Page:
Bangladesh Rohingya Refugee Camp VBD

Rohingya refugees play outside their temporary shelters at a camp in Cox's Bazar, Bangladesh September 18, 2017. REUTERS/Danish Siddiqui

Now Is The Time To Strike At The Vector Borne Threat To The Rohingya

The erection of a massive refugee camp, housing over 420,000 fleeing Rohingya Muslims and spread across an open area in Southern Bangladesh¹ marks a shift in their story, and a new time and place in which the international community can and should act.

As fellow emergency and humanitarian aid organisations step up to offer assistance to the Rohingya people, ranging from basic necessities like food and shelter to WASH and hygiene programmes within the camp, and as the construction of the camp grows exponentially in size and complexity, the moment to integrate Vector Borne Disease control is now. Structures are being built from makeshift materials like bamboo and plastic tarpaulin², on grounds muddied by the monsoon season which is just now coming to an end. These seasonal weather factors, along with the logistical nightmare of waste management for any camp erected to this magnitude and at such a speed, create the prime breeding conditions for regional disease vectors like mosquitoes to establish themselves and multiply.

Combining these environmental conditions with the malnutrition and displacement the Rohingya are suffering, known causal factors in the susceptibility to VBDs by weakening the immune system and increasing physical exposure to the vectors carrying these diseases, the likelihood of potentially multiple outbreaks of disease grows with each passing day. The Rohingya people have fled to a part of the world with rising case numbers of both Dengue and Chikungunya³, spread by the native Aedes aegypti (and Aedes albopictus) mosquito. This vector is inevitably starting to breed in the stagnant pools of water that gather around temporary human habitation in the form of water storage, water waste, and tiny catchments found in discarded plastic, bottles, or other types of litter. Their numbers could very well explode within and around the camps in the coming months. A public health emergency compounding the existing humanitarian emergency looms unless we act.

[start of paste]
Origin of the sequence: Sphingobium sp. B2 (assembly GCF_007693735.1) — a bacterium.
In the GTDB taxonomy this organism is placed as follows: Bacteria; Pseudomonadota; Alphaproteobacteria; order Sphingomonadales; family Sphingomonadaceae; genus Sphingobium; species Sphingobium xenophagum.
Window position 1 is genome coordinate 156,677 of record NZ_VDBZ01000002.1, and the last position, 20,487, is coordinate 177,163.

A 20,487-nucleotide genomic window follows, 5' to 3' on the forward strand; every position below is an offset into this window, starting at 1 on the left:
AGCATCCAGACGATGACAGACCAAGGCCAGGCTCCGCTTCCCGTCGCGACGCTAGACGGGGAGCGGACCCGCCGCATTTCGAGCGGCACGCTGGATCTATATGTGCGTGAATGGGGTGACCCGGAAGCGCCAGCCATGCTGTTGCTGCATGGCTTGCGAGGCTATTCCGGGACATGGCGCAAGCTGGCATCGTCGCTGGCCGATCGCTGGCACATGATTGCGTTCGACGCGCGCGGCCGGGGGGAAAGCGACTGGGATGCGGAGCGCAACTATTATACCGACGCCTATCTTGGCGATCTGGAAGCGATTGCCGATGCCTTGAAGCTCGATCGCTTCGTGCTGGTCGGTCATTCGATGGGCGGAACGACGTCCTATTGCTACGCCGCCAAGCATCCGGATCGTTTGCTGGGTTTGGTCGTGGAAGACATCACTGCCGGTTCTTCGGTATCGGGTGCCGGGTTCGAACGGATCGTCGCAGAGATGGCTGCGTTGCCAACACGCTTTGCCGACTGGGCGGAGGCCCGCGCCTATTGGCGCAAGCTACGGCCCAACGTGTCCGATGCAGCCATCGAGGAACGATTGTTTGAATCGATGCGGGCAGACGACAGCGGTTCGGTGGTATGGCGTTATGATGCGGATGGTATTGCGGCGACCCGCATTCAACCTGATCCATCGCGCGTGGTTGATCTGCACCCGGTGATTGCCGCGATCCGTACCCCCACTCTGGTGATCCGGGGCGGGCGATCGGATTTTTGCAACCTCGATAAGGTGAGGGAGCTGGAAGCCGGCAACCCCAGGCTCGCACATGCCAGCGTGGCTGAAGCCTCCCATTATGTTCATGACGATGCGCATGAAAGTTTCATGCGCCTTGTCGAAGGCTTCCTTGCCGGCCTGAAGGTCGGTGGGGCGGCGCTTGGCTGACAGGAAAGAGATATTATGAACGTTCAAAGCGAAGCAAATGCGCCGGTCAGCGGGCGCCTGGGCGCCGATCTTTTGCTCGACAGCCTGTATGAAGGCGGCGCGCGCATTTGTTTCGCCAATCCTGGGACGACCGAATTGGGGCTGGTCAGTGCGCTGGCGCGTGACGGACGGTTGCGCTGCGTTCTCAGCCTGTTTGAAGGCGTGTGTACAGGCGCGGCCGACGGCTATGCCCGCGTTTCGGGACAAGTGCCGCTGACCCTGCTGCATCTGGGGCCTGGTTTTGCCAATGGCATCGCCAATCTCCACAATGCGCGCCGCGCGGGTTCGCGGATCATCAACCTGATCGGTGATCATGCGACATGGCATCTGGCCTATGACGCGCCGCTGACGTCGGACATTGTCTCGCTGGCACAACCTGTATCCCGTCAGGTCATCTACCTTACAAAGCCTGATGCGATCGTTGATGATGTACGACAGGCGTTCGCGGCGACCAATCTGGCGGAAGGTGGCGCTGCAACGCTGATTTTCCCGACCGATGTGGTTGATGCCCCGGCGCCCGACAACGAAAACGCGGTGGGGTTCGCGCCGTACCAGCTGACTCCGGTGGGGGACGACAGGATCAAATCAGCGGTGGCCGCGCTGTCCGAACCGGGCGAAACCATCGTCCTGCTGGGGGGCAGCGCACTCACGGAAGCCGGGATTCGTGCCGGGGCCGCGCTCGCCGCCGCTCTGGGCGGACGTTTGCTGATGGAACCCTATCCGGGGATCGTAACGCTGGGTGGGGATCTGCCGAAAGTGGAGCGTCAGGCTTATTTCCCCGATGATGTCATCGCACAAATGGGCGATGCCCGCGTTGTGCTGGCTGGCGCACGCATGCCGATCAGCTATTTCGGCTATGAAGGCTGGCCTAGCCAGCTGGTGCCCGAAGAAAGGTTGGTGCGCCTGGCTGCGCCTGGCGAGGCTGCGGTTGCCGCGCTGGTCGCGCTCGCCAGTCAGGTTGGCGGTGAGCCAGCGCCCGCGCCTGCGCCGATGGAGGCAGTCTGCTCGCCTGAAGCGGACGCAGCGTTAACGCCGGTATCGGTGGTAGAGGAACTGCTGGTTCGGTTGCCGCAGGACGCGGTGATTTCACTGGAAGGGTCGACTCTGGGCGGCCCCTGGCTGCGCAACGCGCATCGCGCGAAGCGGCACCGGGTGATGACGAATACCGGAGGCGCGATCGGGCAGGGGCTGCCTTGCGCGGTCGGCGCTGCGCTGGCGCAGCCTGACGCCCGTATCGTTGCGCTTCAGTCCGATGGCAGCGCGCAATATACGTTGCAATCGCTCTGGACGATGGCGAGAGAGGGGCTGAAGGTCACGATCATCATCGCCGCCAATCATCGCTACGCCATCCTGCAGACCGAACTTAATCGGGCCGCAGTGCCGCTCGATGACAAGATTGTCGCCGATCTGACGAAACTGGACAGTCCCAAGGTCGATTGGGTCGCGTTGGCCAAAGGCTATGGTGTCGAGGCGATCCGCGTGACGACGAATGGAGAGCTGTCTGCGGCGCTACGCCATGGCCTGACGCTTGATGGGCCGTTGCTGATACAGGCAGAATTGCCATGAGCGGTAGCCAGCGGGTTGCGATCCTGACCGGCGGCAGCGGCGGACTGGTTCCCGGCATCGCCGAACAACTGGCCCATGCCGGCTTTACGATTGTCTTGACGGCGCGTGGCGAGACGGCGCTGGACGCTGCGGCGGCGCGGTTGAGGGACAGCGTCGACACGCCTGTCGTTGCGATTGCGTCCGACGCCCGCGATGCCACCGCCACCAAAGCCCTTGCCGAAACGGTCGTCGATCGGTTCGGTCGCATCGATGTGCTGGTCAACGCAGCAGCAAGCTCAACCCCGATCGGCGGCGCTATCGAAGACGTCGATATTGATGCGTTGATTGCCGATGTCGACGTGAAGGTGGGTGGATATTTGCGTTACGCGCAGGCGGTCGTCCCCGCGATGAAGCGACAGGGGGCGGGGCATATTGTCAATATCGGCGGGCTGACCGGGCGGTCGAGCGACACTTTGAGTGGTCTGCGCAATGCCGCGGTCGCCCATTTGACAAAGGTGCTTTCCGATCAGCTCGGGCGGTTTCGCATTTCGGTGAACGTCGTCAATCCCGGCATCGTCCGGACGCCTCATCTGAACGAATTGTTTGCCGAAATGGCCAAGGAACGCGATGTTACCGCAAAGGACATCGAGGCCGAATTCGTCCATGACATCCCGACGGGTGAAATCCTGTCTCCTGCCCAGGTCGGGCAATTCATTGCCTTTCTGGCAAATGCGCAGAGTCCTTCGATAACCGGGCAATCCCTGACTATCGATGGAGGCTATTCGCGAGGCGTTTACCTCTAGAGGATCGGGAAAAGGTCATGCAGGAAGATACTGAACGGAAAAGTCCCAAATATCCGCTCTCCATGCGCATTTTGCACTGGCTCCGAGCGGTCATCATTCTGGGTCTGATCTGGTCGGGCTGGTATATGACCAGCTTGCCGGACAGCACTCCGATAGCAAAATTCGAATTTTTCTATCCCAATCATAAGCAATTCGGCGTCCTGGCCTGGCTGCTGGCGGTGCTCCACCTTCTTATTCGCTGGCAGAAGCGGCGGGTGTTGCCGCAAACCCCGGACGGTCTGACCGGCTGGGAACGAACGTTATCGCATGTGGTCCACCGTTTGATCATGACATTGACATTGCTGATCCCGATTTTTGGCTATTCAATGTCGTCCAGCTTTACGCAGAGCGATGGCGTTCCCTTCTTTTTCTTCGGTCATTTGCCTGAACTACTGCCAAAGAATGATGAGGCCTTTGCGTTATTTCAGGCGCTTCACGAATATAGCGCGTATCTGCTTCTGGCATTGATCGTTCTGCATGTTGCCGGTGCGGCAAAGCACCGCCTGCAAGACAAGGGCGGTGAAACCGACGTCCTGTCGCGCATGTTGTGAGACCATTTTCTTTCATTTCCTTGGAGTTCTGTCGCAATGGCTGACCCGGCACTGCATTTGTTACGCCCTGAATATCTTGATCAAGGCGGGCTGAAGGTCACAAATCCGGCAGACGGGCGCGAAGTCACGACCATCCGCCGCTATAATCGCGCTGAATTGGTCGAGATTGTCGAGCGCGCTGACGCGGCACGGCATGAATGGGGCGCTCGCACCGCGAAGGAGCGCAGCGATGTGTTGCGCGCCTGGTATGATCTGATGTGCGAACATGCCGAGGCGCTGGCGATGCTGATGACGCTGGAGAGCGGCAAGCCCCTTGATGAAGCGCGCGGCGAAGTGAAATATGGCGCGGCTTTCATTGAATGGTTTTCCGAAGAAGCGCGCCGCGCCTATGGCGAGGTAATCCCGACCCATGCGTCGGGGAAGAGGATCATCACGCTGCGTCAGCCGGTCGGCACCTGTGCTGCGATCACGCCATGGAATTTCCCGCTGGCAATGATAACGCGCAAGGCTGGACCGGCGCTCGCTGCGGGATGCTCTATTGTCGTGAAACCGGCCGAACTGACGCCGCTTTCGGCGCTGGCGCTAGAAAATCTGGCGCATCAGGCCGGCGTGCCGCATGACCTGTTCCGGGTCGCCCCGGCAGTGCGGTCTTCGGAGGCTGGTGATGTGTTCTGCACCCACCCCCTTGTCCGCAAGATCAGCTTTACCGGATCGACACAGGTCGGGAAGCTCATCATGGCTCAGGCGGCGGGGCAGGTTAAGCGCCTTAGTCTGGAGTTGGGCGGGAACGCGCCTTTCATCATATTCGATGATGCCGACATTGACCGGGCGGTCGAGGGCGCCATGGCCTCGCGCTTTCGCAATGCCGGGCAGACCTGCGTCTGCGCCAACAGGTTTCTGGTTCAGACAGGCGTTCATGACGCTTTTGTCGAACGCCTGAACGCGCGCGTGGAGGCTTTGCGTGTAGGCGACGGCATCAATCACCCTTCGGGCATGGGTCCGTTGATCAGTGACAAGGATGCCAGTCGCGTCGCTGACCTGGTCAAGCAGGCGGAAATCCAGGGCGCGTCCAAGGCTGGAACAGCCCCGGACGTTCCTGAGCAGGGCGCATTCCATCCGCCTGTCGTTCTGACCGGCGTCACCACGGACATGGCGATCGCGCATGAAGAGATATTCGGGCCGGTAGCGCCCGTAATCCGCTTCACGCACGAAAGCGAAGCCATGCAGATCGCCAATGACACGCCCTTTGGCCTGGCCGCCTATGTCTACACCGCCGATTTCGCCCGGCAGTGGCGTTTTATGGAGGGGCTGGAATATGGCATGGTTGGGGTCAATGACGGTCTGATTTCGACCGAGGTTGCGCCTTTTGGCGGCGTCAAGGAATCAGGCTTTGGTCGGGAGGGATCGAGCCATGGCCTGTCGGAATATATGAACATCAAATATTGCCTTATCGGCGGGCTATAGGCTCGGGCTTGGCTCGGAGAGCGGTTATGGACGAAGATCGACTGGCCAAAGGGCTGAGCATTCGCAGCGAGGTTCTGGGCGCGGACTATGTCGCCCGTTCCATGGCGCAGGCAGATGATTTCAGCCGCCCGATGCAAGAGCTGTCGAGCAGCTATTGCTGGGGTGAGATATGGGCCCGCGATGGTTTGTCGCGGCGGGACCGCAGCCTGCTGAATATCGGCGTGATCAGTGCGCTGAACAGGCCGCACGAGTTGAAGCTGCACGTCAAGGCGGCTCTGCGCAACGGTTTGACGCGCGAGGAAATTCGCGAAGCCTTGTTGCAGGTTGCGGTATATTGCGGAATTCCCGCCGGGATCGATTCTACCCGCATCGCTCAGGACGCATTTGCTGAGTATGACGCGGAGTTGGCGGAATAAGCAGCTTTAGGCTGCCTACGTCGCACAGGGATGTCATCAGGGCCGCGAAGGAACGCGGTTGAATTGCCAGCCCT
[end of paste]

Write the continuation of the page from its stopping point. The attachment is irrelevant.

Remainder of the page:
Deploying preventative measures against the rise and spread of these vectors and the diseases they carry needs to happen as soon as possible. The transmission of diseases within such a densely populated area can grow out of control in a very short amount of time, especially when combined with such a lack of facilities, services, medical responses, and under the conditions of malnutrition and weakened immune systems indicative of severe displacement. Through the application of a targeted Integrated Vector Management toolkit, utilising techniques such as Larviciding to minimise the vector breeding cycle or Internal Residual Spraying to minimise the transmission cycle along with extensive information and education efforts within the community, existing cases of these diseases can be managed and new cases can be prevented. These preventative efforts will go a long way to promoting much needed relief from yet another potential hardship these already stained refugee communities face; a relief and impact that will stay with them as a community wherever they may go, minimising the inevitable challenges these refugees will undoubtedly face both now and into the future.

The MENTOR Initiative are currently and urgently exploring options and means to delivering these much needed responses to the Rohingya people.

1. https://www.apnews.com/851ad287b76a433d94b1b625b9cfeea0/Satellite-images-show-sprawling-Rohingya-refugee-camps
2. http://www.abc.net.au/news/2017-10-15/wild-elephants-trample-rohingya-refugees-to-death/9051774
3. https://www.iamat.org/country/bangladesh/risk/dengue
3. https://www.ncbi.nlm.nih.gov/pmc/articles/PMC5558730/